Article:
Some comedian I can't place would say about self publishing, "It's all about the book," but he's not in the business. I would say the self publishing business is all about marketing the book and earning a profit on the sales, which means you have to put some serious thought into how you're going to do this before you ever start writing.

That's the theory anyway, but in practice, most authors including myself, want to write the books we want to write rather than imitating some successful book in a market that has room for another title. As an author, I've gone 6.5 for 11.5 on writing books that are commercially viable, or a little over 50%. Four of my successes are all editions of the same book which I wrote for McGraw-Hill. If we limited the discussion to self published books, I've gone two for four, not counting one book I never got around to publishing because I didn't think it was good enough.

One of my self published books that I don't count as a success is my book about publishing. It's sold about 2,000 copies, which would be great for a first book by a new publisher, but it's pretty disappointing for a guy who claims to be an expert. But then again, I fell into the trap that I preach about so much - I wrote the book to please myself. Or, more accurately, I wrote the book to reflect what I wish I knew before I got involved in the publishing industry. The first third of the book is just that, an explanation of publishing basics and how the trade industry works, from the perspectives of both the author and the publisher. The middle of the book is about using print-on-demand to break out of the old mold the industry tries to apply to all new publishers, and the last third is about internet based marketing.

I overestimated by a long shot how many aspiring publishers and authors were interested in starting a publishing business with on-demand printing. I was corresponding with a friend of mine this morning who's getting ready to bring out a publishing book of his own, and I warned him to lower his expectations. Like myself, his book will focus on a non-traditional approach to publishing. The problem with a self publishing book that insists you shouldn't get excited about bookstore sales is that it goes against the dream. For me, the dream was getting into publishing without having to run up credit card debt or mortgage a house I don't own, but for most authors, the dream is seeing their book on the shelves at Barnes & Noble. The possibility that Barnes & Noble won't stock their book at all, or may return most of the books they do order, just doesn't worry the optimists. Since you pretty much have to be an optimist to publish a book, my "think small" model turns out to be a hard sell.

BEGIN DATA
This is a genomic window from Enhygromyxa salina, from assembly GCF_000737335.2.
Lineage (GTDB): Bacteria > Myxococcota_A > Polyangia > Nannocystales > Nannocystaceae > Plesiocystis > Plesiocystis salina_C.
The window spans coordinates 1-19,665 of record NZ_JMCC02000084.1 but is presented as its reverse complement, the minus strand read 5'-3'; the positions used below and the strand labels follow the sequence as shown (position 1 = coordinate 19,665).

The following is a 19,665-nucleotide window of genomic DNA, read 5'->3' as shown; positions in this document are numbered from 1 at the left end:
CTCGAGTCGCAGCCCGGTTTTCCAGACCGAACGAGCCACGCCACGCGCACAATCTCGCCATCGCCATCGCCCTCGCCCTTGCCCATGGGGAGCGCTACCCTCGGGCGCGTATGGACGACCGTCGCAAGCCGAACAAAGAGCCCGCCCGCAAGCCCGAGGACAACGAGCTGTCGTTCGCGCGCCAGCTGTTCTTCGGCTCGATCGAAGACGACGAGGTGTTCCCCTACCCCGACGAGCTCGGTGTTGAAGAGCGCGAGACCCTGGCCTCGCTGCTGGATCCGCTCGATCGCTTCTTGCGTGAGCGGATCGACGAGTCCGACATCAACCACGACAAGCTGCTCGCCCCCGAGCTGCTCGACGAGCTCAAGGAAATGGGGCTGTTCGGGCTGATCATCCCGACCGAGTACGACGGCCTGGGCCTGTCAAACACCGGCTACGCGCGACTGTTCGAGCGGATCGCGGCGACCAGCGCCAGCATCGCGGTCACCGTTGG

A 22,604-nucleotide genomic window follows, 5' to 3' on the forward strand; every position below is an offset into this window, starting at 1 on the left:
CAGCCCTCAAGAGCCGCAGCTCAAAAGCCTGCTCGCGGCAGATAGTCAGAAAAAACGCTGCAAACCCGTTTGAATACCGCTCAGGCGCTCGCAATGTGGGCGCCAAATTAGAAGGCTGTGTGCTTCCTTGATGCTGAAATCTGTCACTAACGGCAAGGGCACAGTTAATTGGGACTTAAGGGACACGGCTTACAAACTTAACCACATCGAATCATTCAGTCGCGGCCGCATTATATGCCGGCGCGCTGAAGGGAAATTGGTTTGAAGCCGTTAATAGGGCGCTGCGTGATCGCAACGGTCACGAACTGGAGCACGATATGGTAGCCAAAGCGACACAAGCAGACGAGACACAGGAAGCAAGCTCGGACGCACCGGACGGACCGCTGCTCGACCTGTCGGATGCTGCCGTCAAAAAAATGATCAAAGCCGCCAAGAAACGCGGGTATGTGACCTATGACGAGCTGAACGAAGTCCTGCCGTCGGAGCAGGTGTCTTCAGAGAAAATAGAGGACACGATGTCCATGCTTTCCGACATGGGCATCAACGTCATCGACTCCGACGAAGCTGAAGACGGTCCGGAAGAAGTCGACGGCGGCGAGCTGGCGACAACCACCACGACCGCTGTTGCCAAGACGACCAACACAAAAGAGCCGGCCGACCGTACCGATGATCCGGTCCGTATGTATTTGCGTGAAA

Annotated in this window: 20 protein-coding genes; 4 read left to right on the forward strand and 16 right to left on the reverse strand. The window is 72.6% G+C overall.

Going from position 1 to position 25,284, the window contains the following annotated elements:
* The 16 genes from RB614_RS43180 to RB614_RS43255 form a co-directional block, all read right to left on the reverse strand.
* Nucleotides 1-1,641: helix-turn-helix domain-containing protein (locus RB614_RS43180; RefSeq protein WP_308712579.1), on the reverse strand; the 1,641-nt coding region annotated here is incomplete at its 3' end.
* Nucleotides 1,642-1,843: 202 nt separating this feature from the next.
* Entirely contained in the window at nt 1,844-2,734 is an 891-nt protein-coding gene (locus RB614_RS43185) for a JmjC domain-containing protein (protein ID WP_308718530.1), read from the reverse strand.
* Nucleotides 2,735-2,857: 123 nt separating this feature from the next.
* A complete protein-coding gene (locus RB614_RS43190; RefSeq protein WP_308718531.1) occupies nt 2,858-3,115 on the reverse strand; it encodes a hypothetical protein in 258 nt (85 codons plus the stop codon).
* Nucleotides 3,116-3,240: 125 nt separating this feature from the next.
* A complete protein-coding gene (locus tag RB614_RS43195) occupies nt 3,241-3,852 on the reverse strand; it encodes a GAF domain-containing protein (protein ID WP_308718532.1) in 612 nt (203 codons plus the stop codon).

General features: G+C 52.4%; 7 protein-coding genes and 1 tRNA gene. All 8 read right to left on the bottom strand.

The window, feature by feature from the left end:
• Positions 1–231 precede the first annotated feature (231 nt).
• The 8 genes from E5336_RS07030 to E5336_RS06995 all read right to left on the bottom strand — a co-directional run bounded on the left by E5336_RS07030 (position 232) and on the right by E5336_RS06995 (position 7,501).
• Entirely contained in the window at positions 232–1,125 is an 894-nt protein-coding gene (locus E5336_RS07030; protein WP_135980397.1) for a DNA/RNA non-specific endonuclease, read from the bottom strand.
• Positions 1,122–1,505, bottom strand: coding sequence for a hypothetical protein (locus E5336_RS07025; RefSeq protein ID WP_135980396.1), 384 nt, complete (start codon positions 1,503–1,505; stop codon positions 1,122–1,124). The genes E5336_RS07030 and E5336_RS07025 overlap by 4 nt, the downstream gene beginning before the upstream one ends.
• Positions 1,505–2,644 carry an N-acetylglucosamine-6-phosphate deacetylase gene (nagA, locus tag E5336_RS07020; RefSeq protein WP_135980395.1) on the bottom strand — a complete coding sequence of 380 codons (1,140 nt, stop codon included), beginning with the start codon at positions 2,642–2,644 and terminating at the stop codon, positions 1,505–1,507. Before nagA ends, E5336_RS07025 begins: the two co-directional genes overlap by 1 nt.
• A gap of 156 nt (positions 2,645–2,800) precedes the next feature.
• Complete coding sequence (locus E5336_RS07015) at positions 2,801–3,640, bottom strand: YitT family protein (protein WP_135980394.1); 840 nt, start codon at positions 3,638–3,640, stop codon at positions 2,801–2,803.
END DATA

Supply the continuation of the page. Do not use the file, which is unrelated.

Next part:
On the bright side, I haven't had what I'd call a bad experience in self publishing. I make a good living at it, and the one book I published as an offset hardcover that turned out to be a complete commercial failure was easy, if expensive, to give away. I put three years into that book of translations and was able to revive some interest in my great-grandmother’s writing, something I don't see happening for my how-to books in three generations.

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